Local’s Tip: Parliament House has a total of 42 chandeliers. You won’t get to see all of them, but you can see the main chandelier made from Austrian crystal in the foyer.

6. Government House

Location: 13 St Georges Terrace, Perth WA 6000

How to get there: Government House is a short drive away from Parliament House. Head south from Harvest Terrace, turn left to Malcolm St, and then make a U-turn.

Government House was built during the 19th century, and its exterior retains much of its original architectural style, with rooms that are equally as regal.

The Western Australian governor resides in Government House for the duration of their term, but regardless of who’s in office, it remains one of Perth’s most popular places for a lunchtime picnic.

The grounds are open from Tuesday to Thursday between 12 PM and 2 PM, and it’s one of my favourite spots to visit in the spring when all the flowers are in bloom. You’ll also spot a quaint little pond on the grounds when walking around.

Who lives in Government House?

The governor of Western Australia lives in Government House.

Local’s Tip: You can request to have your wedding photoshoot on the grounds or hold an event in the gardens or ballroom. All requests are subject to approval.

7. Perth Town Hall

Location: 601 Hay St, Perth WA 6000

How to get there: Head south on Barrack St toward Wellington St, then turn left to Hay St.

Gothic architecture is not something you get to see a lot of in Australia. What makes Perth Town Hall unique is that it’s the only Gothic-style town hall in the country.

While it no longer operates in any government capacity, it’s open as a venue for events, shows, festivals, or banquets. They always have events lined up, often held in their main hall.

If you’re there for a tour or a show, I suggest spending more time in the hallway adjacent to the main hall. Here you’ll find photos on the wall illustrating the Town Hall’s history and the first panoramic photos taken of the city from the clock tower.

What is the Perth Town Hall used for?

The Perth Town Hall is currently used to host events, shows, and celebrations. Members of the community are free to rent the location.

Local’s Tip: Local volunteers host a tour of the Perth Town Hall every first Thursday of the month at 10:15 AM.

8. Old Mill

Old Mill

Photo credit: Wikimedia Commons

Location: Melville Pl, South Perth WA 6151

How to get there: Get on the 34 Bus at the Perth Busport Zone A. Ride three stops until you get to Mill Point Rd. The Old Mill is a 12-minute walk from there.

Make your fun trip educational by visiting relics of the past to remember how life used to be. The Old Mill, built in 1835, was first used as a flour mill up until 1959. 

Since shutting down, it has operated as a wine saloon, poultry farm, and hotel.

Now it functions as a tourist spot, and while it may not look like much from the outside, going on a tour around the mill and the surrounding properly will help you appreciate all the tools regular Aussies used back in the day.

There’s an adjacent cottage that you can explore in the guided tours. This was my favourite place on the property, as it still had interesting antique cookware and furniture.

Who built the Old Mill in South Perth?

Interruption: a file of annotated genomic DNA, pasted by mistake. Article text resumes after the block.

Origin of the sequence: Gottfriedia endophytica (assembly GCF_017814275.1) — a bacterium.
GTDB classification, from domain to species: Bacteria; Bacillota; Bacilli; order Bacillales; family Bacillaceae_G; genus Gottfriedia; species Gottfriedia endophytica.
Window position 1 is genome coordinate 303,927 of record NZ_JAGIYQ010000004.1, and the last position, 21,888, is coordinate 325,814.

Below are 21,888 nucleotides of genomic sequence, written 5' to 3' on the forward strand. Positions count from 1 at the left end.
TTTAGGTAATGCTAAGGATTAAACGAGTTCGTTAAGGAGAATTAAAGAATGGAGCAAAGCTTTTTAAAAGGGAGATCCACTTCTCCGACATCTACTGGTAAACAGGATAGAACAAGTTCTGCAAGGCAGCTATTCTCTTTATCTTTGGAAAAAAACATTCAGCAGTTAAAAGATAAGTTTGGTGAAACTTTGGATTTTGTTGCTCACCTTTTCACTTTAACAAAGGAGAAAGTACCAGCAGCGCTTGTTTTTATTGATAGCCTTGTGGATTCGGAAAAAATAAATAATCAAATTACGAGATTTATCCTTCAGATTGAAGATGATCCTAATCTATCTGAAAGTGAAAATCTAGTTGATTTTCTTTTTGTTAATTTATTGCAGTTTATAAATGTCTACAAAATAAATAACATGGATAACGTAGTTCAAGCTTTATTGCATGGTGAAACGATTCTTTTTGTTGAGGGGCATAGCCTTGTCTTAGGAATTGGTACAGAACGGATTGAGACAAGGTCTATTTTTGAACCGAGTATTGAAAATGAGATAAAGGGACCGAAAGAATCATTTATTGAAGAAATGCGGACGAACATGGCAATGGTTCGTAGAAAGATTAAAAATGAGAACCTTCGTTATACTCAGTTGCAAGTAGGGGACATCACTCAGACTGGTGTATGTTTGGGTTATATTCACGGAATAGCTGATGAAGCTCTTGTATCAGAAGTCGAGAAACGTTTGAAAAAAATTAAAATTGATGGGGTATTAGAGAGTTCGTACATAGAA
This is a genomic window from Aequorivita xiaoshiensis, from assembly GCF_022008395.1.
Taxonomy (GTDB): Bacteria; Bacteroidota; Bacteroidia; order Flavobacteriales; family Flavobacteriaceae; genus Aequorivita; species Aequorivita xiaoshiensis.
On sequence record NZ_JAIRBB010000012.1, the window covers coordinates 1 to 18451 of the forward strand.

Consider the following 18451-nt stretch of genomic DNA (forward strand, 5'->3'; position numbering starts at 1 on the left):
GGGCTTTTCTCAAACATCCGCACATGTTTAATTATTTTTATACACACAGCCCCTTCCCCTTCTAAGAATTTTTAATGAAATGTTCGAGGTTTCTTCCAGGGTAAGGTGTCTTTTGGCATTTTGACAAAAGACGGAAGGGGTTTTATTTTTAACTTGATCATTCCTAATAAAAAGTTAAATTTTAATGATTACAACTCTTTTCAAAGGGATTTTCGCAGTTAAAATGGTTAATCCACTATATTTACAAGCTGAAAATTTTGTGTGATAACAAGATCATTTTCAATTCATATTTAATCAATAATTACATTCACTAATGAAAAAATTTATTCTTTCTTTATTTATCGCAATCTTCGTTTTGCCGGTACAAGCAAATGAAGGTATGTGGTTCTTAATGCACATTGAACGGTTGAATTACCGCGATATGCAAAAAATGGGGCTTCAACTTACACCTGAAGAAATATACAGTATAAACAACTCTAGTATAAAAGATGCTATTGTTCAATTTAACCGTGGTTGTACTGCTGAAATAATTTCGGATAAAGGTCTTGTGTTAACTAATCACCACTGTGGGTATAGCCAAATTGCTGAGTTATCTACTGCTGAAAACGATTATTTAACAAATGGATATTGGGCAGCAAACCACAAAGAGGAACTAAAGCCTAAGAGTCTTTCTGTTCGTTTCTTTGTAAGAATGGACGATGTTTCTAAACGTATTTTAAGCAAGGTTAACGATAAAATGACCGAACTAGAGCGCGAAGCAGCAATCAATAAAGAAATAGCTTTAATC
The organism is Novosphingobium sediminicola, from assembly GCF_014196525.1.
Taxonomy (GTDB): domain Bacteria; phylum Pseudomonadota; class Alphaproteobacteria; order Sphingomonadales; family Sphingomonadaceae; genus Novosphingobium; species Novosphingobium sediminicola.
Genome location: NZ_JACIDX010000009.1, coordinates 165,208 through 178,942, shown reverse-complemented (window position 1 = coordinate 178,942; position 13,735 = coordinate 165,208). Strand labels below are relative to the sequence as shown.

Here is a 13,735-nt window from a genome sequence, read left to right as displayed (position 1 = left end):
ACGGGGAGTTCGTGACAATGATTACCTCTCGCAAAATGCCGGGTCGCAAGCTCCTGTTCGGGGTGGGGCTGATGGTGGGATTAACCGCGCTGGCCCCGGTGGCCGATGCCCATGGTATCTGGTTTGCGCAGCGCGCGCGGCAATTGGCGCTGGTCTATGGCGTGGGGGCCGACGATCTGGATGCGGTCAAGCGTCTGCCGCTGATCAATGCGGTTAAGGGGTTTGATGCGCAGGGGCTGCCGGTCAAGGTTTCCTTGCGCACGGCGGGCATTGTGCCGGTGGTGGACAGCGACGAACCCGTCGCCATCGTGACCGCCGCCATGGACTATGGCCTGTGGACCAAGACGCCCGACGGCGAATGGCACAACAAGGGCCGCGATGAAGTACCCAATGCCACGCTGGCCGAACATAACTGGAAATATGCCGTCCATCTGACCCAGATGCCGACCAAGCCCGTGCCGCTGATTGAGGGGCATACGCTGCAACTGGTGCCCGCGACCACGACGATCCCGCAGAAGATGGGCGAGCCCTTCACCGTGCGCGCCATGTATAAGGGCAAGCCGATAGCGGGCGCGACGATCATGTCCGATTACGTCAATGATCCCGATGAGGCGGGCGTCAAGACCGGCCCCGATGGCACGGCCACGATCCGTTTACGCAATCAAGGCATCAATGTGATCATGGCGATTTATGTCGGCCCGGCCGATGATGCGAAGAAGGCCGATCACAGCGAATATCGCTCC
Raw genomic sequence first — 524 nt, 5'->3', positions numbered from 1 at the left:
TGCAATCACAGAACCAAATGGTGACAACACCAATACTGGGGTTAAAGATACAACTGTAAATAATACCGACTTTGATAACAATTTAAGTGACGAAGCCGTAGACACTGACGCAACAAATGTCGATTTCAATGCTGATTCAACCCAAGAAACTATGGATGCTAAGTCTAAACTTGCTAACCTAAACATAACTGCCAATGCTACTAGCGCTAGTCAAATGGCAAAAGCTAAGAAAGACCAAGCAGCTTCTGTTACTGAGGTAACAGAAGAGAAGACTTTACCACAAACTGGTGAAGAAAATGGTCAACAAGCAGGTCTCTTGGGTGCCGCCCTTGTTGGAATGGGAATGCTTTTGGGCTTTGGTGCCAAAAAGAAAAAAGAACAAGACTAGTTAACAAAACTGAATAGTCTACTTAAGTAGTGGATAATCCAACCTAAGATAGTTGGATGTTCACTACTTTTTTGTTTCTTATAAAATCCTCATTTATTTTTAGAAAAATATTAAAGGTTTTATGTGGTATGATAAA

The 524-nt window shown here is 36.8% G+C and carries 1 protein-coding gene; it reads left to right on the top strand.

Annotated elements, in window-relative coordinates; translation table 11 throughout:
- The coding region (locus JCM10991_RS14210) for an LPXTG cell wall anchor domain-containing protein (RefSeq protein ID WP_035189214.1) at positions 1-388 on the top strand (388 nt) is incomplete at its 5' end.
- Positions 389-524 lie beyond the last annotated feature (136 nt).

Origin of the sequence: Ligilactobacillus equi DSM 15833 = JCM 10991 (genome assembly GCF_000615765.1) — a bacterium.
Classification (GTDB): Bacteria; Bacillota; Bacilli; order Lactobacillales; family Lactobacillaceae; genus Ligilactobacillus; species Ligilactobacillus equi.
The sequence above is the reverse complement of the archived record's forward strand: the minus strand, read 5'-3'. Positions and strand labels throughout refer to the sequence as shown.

The Old Mill was built by Oaul and James Lockyer in 1835, having been commissioned by William Kernot Shenton.

Local’s Tip: You can volunteer to help run the Old Mill’s operations, even for just three hours once a month. If interested, you can email [email protected].

9. Old Perth Observatory

Old Perth Observatory

Photo credit:

Location: 4 Havelock St, West Perth WA 6005

How to get there: Ride the Red CAT Bus at Welling St Perth Station all the way to Ord St Havelock St. The Old Perth Observatory is a two-minute walk from there.

Now home to the National Trust of Western Australia, the Old Perth Observatory was once used to provide information about the weather and bushfires. Despite being constructed by 1897, it only started mapping out stars by 1901.

You can still see traditional devices, such as the anemometer, on the tower. The city has also kept most of the original roof, with the two masonry chimneys and weathervane.

However, since the building is now used as an office, it’s unfortunately closed to the public. You’re still free to admire the building from the outside, which we think is a great sight by itself, with its location on top of a hill.

How many observatories are there in Perth?

There are two observatories in Perth: the Old Perth Observatory and the new Perth Observatory or the Bickley Observatory. Only the latter remains operational.

Local’s Tip: There’s a stone-and-sand garden at the bottom of the hill, which is a great spot for a little zen during your day.

10. Perth Observatory

Perth Observatory

Photo credit: Perth Observatory

Location: 337 Walnut Rd, Bickley WA 6076

How to get there: Drive down Parry St and continue all the way to State Route 8. Turn left onto Pomeroy Rd, then turn right onto Lawnbrook Rd until you reach the Observatory.

The new Perth Observatory was constructed in 1966 to catch up with newer technologies. It has since remained Perth’s only functional observatory and is open to the public while also being a research facility.

There’s plenty to do here, and we suggest that you make the most of your visit since it’s a little bit out of the way. You can sign up for the group day tour around the grounds and see some telescopes.

What I’d highly recommend, however, is the night sky tour where you can see the constellations and the planets through the Observatory’s telescopes. It starts early at 7:30 PM and is a great family activity!

Who owns the Perth Observatory?

The Perth Observatory is owned by the Western Australian State Government Department of Biodiversity, Conservation and Attractions. However, it’s run by the Perth Observatory Volunteer Group.

Local’s Tip: You can adopt a star through their star adoption program and gift it to someone special.